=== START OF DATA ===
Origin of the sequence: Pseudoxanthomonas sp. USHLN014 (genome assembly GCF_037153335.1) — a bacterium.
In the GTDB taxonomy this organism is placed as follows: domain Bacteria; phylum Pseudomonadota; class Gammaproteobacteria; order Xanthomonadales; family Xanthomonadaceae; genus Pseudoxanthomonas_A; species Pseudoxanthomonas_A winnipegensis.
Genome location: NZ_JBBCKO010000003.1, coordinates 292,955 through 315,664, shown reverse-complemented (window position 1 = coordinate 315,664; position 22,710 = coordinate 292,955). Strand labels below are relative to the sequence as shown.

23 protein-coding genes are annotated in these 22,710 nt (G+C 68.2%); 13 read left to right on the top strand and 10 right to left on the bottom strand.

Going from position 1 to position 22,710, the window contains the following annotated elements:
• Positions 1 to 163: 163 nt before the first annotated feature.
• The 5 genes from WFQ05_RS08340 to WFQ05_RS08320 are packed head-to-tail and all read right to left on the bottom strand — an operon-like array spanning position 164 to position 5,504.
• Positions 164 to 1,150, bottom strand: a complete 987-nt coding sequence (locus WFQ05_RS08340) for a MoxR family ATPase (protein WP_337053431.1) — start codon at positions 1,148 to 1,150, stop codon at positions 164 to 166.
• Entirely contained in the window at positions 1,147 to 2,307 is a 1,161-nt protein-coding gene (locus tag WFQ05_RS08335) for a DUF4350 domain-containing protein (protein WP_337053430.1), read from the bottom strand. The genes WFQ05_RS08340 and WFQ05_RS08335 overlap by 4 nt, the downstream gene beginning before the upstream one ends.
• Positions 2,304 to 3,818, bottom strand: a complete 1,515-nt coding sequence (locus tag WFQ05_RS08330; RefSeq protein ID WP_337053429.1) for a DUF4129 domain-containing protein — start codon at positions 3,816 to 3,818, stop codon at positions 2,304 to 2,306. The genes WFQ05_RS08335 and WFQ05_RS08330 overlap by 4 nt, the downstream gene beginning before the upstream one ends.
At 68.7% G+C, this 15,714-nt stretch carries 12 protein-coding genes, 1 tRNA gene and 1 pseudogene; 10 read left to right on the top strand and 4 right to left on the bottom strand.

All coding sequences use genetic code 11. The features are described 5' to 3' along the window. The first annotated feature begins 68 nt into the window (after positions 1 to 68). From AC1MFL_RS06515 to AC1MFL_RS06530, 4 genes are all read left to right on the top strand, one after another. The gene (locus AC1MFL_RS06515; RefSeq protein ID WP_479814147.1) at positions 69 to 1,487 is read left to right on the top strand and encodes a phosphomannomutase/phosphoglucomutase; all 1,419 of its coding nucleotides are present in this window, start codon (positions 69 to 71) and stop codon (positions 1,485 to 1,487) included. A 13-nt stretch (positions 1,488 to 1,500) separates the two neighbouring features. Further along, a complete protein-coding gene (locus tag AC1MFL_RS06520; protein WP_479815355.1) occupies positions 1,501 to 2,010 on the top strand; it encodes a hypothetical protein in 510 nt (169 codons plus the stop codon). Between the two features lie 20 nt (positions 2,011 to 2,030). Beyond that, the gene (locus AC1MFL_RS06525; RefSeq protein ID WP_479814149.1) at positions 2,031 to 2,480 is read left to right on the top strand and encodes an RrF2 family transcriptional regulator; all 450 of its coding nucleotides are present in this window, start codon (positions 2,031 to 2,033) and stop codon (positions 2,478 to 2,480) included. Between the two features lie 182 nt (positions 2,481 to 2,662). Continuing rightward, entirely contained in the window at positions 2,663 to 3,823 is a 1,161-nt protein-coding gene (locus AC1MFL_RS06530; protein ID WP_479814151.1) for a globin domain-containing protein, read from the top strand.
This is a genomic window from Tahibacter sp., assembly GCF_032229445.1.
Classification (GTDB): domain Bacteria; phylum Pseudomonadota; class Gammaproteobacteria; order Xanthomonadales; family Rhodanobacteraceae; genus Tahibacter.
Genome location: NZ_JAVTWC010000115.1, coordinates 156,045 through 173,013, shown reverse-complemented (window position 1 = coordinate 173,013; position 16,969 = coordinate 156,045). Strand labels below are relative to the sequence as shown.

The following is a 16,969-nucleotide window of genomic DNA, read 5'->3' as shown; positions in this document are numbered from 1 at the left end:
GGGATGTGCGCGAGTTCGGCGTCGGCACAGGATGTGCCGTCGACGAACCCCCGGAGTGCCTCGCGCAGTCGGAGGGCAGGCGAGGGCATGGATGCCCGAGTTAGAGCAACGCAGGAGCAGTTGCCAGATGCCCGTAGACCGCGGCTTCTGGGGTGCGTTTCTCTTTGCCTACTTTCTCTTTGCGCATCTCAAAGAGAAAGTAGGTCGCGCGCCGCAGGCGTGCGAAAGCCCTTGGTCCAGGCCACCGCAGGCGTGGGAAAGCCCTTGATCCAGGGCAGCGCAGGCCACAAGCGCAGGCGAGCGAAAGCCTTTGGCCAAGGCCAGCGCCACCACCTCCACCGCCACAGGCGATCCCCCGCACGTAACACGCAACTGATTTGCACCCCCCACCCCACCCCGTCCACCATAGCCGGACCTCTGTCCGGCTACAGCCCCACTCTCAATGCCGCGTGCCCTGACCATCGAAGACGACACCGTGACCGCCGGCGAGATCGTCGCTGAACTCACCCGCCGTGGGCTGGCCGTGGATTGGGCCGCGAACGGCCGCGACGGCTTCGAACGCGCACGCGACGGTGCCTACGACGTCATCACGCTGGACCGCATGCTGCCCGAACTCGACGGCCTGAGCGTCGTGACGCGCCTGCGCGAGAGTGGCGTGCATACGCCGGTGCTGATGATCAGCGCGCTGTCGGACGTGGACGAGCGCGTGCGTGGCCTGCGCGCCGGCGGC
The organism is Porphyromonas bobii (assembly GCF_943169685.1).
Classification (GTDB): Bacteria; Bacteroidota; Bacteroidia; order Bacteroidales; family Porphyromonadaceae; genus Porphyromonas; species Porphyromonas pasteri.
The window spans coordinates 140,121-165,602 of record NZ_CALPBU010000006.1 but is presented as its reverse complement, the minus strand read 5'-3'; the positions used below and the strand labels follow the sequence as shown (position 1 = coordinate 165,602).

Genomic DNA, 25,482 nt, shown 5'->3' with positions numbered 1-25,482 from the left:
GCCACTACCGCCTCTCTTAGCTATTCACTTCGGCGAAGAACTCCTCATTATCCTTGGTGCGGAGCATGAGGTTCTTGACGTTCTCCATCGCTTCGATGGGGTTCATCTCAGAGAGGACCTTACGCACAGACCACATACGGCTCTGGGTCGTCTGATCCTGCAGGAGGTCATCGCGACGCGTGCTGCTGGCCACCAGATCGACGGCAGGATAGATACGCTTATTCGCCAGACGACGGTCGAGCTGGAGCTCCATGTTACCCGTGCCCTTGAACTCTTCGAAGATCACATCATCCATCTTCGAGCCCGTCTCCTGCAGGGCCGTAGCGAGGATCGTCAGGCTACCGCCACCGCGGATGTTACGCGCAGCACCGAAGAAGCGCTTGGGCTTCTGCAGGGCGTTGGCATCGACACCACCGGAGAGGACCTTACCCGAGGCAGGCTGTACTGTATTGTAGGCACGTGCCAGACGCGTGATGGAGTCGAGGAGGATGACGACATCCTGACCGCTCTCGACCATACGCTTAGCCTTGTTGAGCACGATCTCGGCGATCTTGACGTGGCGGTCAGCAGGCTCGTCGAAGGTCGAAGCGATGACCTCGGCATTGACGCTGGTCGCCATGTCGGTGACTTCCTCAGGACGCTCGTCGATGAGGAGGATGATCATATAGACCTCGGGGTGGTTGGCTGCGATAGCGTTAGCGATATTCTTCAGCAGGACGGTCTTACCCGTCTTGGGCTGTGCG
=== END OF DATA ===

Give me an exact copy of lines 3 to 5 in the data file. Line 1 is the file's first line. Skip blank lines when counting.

Genome location: NZ_JBBCKO010000003.1, coordinates 292,955 through 315,664, shown reverse-complemented (window position 1 = coordinate 315,664; position 22,710 = coordinate 292,955). Strand labels below are relative to the sequence as shown.

23 protein-coding genes are annotated in these 22,710 nt (G+C 68.2%); 13 read left to right on the top strand and 10 right to left on the bottom strand.

Going from position 1 to position 22,710, the window contains the following annotated elements: